At least there's no bugs! Right?

It's -2 again here in Wisconsin, Boston has been snowed right off the map, and April is still really far away. But you know what? Literally nothing has bit me in months. How great is that?

Just in case you're having trouble seeing the snow cloud silver lining, here's something I wrote for Volume One a few years ago. The house I live in now does not feature these hellish demon bugs, but there's another timely connection in here - I discuss city ordinances pertinent to nature, and Eau Claire just allowed backyard beekeeping. Go nature!


Centipedes Attack!

Unfortunately, it seems I have arrived at the time in my life when I must get up to use the bathroom in the middle of the night.

It’s not so bad, really – I experience a small amount of voyeuristic glee in witnessing which of the neighbors’ lights are still on at 3 AM, and the innocent joy of returning to my warm comforter after a chilly trip downstairs is quite pleasant.

But then spring hit, and our bugs started to return.

We live in a charming little 1950’s home on the East Hill, and amongst the various crap lodes that the previous owner left for us, we inherited an infestation of a creature called scutigera coleoptrata, or house centipedes.

If you are not currently wincing in disgust because you are familiar with this gaggingly terrifying little nugget of natural wonder, please, please google “house centipede” right now.

See what I mean?

Now imagine all those legs on the back of your neck

Now imagine it’s 3:17 AM, you are standing (or sitting) in the bathroom, and one of these little bastards comes tearing out from under the bath mat at about 70 miles per hour. I normally dodge backwards, hitting the door and slamming it into the wall. Next I clamor for a tissue or some toilet paper with which to dispatch the fellow. Then I’m plunged into a vortex of middle-school phy-ed class shame as I repeatedly jab at the thing, but, being completely incapable of “leading” it, miss numerous times.

When I finally succeed, I squash the hell out of it, but before I toss the paper wad and corpse into the toilet, I always have to look. Usually its legs are still twitching. Then, as the adrenaline wears off over the next few hours, I lay in bed, unblinking, until I cry myself to sleep.

My first instinct was to declare total war on these insects, and I solicited friends and the mighty internet for help. At that point, the plan was a mix of glue traps and flamethrowers. But, one of my amigos explained to me while we were comparing house centipede stories that these things actually hunt and eat other bugs.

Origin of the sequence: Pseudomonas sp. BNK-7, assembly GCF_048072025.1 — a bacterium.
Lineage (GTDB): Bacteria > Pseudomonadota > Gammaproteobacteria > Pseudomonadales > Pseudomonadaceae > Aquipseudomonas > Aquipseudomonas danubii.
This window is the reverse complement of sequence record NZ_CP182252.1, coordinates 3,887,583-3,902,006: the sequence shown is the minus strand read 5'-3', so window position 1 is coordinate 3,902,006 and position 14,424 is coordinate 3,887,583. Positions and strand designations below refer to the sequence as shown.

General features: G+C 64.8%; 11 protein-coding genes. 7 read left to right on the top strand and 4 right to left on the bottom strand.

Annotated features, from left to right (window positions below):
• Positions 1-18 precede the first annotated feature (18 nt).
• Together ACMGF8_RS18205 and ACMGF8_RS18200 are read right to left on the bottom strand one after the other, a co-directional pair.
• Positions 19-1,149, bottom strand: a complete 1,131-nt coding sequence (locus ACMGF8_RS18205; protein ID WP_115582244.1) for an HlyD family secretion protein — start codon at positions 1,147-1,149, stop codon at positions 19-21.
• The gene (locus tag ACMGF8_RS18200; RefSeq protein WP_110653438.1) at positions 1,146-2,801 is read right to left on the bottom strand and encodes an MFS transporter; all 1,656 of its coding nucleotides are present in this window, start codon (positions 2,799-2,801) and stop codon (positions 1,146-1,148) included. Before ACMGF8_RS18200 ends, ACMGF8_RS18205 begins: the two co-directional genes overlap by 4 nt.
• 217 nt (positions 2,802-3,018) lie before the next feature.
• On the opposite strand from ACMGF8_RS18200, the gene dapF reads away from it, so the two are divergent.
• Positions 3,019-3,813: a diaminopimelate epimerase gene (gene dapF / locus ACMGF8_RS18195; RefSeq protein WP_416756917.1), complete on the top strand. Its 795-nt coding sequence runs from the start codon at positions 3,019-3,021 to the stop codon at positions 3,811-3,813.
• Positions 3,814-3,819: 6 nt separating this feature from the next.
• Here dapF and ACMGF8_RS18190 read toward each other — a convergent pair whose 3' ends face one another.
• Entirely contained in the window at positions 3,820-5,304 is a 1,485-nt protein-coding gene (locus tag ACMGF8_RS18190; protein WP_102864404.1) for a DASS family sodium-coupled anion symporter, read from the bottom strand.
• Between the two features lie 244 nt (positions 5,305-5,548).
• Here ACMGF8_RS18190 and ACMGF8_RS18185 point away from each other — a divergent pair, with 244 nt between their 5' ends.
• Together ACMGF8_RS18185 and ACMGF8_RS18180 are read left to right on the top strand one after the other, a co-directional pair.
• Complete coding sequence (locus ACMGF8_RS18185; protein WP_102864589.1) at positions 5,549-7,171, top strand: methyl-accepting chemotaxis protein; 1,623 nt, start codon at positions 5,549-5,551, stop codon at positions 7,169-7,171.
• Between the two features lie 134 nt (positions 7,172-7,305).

Apparently, they’re not after my family at all.

Apparently, the one time that a particular monstrous one got a hold of handgun, it wasn’t shooting at me. It was shooting at some spiders behind me. So now I’m stuck. Do I let the really big gross bugs live because they help control the more numerous yet smaller gross bugs? We do get quite a few spiders around our house, little cream-colored things with bulbous rear ends. And one summer we did experience plague-level black flies in our basement, big slimy ones with red eyes and skull earrings. How many spiders in corners of the ceiling equals the ickiness of one giant centipede? I assume there is some formula for this that I learned in high school biology but have since forgotten.

I am not sharing our dark little insect secret to ensure that you never, ever come over to visit.

Thinking about my little arthropod houseguests has been an important reminder for me about welcoming the “natural” back into our lives. No doubt, a lot of people nationally and in this area are trying to add more nature to their communities, but it’s rarely that happy, clean nature we associate with trees in the median of the redone Hastings Way. Nature is gritty, stinky, and has lots of legs. For example, I’ve been pretty anti-backyard chickens since the debate began on that issue around here. But, when you think about it, for all the good things they can provide (eggs, nuggets, whatever), a little smell and some clucking may not be so bad.

It’s, well, natural.

It’s the same with my resistance to expanding our garden and my insistence on regular lawn fertilizing. I like green space, and trees, and plants, like I think a lot of us upper-midwesterners do. But if we are going to get serious about this green living sustainable gobbly-gook, it’s not always going to happen in clean, symmetrical, pleasantly-scented rows. Sometimes we are going to have to look the other way as the giant house centipedes steal some Oreos and slink back down to the basement.

This outlook may be put to the test fairly soon.

Whether we are discussing backyard chickens, the impending death of a huge portion of our local trees at the mandibles of the Emerald Ash Borer (seriously, what is it with these bugs?!?), larger swaths of community agriculture, or increased parkland, I believe we have to be open minded, even if the proposal doesn’t jive with our watered-down, wussified version of “nature.” As applied to my centipedes, I guess this means I give them a free pass, at least until there’s lots of spiders because they’ve stopped doing their jobs, or one comes anywhere near my foot.

Then it’s time for a squishing’.